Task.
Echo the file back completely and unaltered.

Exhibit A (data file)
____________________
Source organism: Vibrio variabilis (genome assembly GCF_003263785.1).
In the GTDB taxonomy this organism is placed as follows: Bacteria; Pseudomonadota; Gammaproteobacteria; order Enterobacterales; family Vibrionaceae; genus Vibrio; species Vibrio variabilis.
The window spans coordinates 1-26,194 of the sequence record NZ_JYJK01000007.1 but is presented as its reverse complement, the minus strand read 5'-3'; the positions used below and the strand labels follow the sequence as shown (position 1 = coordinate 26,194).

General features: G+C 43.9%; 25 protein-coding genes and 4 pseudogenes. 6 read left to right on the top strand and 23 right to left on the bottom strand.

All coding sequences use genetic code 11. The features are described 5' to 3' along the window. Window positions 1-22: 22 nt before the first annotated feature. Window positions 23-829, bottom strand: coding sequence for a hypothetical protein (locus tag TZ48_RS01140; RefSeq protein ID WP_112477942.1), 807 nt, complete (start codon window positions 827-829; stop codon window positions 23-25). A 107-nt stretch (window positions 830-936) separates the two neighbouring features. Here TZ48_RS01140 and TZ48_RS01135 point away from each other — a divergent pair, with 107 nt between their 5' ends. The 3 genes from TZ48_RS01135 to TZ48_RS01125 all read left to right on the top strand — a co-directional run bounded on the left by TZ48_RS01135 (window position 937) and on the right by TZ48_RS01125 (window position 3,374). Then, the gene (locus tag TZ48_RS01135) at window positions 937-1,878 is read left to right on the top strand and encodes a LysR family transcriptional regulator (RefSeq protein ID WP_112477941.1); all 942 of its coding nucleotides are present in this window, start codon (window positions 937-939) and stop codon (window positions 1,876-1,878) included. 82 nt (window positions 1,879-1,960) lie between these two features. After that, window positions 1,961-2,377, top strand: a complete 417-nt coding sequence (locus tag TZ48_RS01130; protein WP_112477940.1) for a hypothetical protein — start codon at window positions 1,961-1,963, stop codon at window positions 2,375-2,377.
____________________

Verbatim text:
Source organism: Vibrio variabilis (genome assembly GCF_003263785.1).
In the GTDB taxonomy this organism is placed as follows: Bacteria; Pseudomonadota; Gammaproteobacteria; order Enterobacterales; family Vibrionaceae; genus Vibrio; species Vibrio variabilis.
The window spans coordinates 1-26,194 of the sequence record NZ_JYJK01000007.1 but is presented as its reverse complement, the minus strand read 5'-3'; the positions used below and the strand labels follow the sequence as shown (position 1 = coordinate 26,194).

General features: G+C 43.9%; 25 protein-coding genes and 4 pseudogenes. 6 read left to right on the top strand and 23 right to left on the bottom strand.

All coding sequences use genetic code 11. The features are described 5' to 3' along the window. Window positions 1-22: 22 nt before the first annotated feature. Window positions 23-829, bottom strand: coding sequence for a hypothetical protein (locus tag TZ48_RS01140; RefSeq protein ID WP_112477942.1), 807 nt, complete (start codon window positions 827-829; stop codon window positions 23-25). A 107-nt stretch (window positions 830-936) separates the two neighbouring features. Here TZ48_RS01140 and TZ48_RS01135 point away from each other — a divergent pair, with 107 nt between their 5' ends. The 3 genes from TZ48_RS01135 to TZ48_RS01125 all read left to right on the top strand — a co-directional run bounded on the left by TZ48_RS01135 (window position 937) and on the right by TZ48_RS01125 (window position 3,374). Then, the gene (locus tag TZ48_RS01135) at window positions 937-1,878 is read left to right on the top strand and encodes a LysR family transcriptional regulator (RefSeq protein ID WP_112477941.1); all 942 of its coding nucleotides are present in this window, start codon (window positions 937-939) and stop codon (window positions 1,876-1,878) included. 82 nt (window positions 1,879-1,960) lie between these two features. After that, window positions 1,961-2,377, top strand: a complete 417-nt coding sequence (locus tag TZ48_RS01130; protein WP_112477940.1) for a hypothetical protein — start codon at window positions 1,961-1,963, stop codon at window positions 2,375-2,377.